“The impact of what we’re doing here hit home last Tuesday – the first day of school – when we heard directly from our families and watched them proudly walk through the doors with their precious little ones,” said Celina Byrd, principal of the Marygrove Early Education Center. From the project’s inception, Byrd has been integral in leading the early childhood element of the Marygrove cradle-to-career education model for Starfish. With 15 other centers across Wayne County, Starfish Family Services serves nearly 4,000 children and families annually using an integrated behavioral and developmental health services model to achieve a whole-child, whole-family focus.

“What also hit home is that our responsibility to all the Marygrove Starfish little learners is enormous,” Byrd continued. “We take it very seriously. We are eager and ready to lay the foundation for these bright little spirits who are so full of potential. And we look forward to watching their progress for years to come on this campus, as they reach and stretch toward unlimited possibilities.”

To set a new benchmark for early childhood education, Starfish and the University of Michigan School of Education are collaborating to co-develop, adapt and enact high-quality, culturally responsive curricula for the Marygrove Early Education Center, focused on literacy, STEM and social justice. Starfish also encourages individual development to be responsive to each child’s interests, strengths and needs. Starfish is also drawing from U-M SOE’s unique model for educator preparation, The Michigan Education Teaching School, designed to prepare the best early education teachers possible to work across the Starfish system and Detroit.

The Marygrove Early Education Center, like the P-20 partnership, is an outgrowth of Hope Starts Here, a citywide framework to develop a comprehensive early childhood system in Detroit that puts young children and families first. The center’s physical design and programming reflect the priorities identified in the Hope Starts Here framework, highlighting leading practices for the design, operation and financing of early childhood facilities.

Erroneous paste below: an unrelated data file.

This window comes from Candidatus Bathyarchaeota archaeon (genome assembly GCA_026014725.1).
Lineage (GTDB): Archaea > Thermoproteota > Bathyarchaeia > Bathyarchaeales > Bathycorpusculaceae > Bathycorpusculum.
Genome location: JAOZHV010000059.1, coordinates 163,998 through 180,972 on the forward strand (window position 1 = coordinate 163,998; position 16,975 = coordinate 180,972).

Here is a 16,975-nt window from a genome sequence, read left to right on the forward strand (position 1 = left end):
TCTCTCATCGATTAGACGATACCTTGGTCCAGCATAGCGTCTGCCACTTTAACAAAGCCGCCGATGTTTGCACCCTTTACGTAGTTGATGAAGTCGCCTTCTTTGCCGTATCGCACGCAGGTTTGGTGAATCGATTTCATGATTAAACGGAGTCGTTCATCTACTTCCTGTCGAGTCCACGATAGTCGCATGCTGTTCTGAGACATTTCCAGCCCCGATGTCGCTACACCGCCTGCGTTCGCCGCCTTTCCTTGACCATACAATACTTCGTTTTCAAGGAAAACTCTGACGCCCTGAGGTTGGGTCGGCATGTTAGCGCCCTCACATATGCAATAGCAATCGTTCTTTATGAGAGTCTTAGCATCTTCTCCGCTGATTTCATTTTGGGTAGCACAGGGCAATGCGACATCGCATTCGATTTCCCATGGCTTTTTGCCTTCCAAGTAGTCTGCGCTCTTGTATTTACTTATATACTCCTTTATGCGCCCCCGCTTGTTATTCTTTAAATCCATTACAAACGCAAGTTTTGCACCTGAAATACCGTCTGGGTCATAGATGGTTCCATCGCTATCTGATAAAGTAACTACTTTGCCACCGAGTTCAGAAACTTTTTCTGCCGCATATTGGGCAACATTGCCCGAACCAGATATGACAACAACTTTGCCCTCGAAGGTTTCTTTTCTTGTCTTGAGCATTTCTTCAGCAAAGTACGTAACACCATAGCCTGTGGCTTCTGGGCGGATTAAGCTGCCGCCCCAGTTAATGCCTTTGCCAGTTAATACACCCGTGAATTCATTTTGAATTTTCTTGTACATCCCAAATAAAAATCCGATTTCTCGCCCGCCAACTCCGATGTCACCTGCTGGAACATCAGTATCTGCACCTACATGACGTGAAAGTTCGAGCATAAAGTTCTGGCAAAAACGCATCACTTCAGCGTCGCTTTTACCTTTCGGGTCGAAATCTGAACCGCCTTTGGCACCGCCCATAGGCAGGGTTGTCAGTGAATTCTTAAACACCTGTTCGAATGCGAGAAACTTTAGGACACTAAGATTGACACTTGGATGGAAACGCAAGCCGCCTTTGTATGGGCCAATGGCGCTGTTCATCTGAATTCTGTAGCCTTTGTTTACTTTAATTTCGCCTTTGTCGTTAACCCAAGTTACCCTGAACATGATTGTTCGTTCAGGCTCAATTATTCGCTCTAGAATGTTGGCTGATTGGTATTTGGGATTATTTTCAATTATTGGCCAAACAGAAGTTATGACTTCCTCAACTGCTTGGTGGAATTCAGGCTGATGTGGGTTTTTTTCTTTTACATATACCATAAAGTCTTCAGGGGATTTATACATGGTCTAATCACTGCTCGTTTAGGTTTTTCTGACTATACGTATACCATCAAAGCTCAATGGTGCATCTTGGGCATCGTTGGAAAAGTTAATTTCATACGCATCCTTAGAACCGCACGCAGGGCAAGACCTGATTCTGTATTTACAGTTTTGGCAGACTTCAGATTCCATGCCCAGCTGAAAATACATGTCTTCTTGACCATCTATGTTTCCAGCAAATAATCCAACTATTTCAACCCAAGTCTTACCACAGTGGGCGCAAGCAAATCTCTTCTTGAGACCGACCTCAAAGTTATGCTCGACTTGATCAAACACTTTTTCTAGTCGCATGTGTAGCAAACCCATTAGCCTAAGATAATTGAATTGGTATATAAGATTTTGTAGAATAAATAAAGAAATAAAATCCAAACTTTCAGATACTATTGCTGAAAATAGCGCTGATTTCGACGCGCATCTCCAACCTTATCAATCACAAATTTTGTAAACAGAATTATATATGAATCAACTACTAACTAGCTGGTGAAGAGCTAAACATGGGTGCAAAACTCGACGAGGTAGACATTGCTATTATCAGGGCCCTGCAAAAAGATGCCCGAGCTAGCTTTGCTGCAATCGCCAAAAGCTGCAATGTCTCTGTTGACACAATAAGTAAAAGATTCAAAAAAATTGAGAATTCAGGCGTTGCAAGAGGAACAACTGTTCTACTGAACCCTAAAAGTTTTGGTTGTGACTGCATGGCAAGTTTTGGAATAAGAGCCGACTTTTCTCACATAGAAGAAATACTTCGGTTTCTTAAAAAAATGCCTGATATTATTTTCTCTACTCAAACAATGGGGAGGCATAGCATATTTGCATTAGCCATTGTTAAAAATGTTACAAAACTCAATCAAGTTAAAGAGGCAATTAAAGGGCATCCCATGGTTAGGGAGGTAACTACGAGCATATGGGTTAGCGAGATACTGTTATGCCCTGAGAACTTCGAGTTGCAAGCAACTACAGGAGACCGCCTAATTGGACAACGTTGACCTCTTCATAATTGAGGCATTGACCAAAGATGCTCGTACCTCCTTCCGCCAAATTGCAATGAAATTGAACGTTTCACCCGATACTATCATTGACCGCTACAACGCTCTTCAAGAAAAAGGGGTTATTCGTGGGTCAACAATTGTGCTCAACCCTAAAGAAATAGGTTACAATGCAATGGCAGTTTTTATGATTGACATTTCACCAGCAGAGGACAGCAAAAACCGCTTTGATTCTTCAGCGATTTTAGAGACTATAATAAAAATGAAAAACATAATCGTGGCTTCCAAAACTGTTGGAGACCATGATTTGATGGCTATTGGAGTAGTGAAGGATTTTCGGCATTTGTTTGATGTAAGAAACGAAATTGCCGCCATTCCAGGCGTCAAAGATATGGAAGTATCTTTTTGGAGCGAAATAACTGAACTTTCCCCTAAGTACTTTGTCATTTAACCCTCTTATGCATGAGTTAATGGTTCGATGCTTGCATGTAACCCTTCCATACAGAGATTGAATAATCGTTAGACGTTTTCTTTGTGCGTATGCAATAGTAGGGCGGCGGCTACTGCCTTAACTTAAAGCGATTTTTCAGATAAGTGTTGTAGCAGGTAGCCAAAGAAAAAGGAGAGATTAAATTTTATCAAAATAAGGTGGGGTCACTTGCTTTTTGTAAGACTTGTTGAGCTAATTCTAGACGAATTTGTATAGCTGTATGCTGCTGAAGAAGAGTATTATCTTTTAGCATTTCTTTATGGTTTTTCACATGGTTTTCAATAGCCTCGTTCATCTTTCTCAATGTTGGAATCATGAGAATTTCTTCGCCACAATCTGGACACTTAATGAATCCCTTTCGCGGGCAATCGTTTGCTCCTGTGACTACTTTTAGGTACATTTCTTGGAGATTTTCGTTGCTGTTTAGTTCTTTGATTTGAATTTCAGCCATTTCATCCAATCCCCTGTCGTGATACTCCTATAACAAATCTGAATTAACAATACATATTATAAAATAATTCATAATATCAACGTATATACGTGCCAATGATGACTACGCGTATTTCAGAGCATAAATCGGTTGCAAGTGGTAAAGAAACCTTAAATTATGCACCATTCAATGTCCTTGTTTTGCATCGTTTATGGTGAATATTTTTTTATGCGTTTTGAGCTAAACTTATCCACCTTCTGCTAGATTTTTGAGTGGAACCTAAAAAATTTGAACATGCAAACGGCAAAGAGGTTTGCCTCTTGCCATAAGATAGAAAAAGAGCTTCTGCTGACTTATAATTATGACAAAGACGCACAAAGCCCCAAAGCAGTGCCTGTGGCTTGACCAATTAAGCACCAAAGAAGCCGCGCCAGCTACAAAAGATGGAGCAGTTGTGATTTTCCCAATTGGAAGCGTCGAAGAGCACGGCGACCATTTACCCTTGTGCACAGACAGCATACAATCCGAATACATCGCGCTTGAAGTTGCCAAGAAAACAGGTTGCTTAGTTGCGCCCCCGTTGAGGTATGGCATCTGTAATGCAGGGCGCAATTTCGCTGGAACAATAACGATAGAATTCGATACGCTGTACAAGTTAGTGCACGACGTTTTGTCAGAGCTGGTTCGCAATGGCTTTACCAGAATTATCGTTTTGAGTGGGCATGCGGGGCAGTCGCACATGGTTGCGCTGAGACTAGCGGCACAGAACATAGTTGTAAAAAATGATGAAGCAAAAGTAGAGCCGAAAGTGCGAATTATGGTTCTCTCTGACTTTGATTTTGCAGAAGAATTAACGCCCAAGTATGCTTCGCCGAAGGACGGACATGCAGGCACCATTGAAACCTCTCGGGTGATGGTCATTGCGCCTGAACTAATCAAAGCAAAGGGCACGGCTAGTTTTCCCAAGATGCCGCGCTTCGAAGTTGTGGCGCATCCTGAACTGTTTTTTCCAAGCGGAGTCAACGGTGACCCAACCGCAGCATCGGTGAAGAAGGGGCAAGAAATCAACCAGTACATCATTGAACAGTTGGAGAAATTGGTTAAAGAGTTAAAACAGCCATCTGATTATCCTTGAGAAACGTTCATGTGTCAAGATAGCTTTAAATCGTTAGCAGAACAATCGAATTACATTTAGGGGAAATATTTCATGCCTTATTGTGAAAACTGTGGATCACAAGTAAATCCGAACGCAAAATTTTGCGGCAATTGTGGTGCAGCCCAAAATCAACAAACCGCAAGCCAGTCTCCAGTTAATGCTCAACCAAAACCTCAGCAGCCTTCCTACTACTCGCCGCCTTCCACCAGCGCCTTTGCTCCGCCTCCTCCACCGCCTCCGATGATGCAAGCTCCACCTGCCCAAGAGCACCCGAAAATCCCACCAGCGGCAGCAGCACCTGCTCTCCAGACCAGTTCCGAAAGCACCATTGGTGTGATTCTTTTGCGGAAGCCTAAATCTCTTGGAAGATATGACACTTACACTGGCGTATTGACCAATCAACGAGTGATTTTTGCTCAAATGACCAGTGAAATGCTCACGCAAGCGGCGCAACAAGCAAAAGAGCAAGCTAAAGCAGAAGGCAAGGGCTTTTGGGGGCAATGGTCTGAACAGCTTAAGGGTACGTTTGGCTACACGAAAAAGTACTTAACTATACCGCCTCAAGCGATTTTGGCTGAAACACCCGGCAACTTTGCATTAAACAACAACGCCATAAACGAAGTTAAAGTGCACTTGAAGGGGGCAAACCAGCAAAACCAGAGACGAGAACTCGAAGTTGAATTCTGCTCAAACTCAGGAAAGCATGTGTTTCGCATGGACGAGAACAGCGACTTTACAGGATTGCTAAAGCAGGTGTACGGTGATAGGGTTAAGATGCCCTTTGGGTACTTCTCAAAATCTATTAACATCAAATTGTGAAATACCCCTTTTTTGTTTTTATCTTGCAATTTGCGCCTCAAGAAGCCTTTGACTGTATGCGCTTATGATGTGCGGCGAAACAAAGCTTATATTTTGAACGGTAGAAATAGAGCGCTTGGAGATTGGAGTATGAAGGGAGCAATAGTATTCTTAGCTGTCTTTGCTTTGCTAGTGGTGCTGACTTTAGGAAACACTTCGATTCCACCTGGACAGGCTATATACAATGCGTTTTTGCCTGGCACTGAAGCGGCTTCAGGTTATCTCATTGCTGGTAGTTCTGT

“A few years ago, the future of this campus and community anchor was uncertain. But thanks to The Kresge Foundation and Starfish, we now have a new educational anchor that will serve our youngest learners to prepare them for their future academic career and a successful life,” said Detroit Mayor Mike Duggan. “I can’t thank all of the partners who made this possible enough for creating this beautiful early childhood center to serve families in this community.”

A center shaped by community input and investment

Built adjacent to the landmark Liberal Arts Building, the Marygrove Early Education Center is a single-story, 28,000 square foot facility with 12 spacious classrooms and dedicated spaces

Woman with baby in right arm and toddler holding left hand.
First day at the Marygrove Early Education Center, Sept. 7. (Photo by Darrell Ellis for The Kresge Foundation)

focused on health and holistic child development. The design is centered on three interior courtyards, bringing in natural lighting and connections to the outdoors. A playscape is designed around a grove of oak trees, providing space for children to play and explore in nature. There is also a dedicated space designed to support the wellbeing of Starfish’s early childhood teachers and staff.

In the predevelopment stage, Starfish, IFF and Detroit Collaborative Design Center consulted with parents, caregivers and existing childcare providers to help inform the design and ensure its programming met the needs of the surrounding community.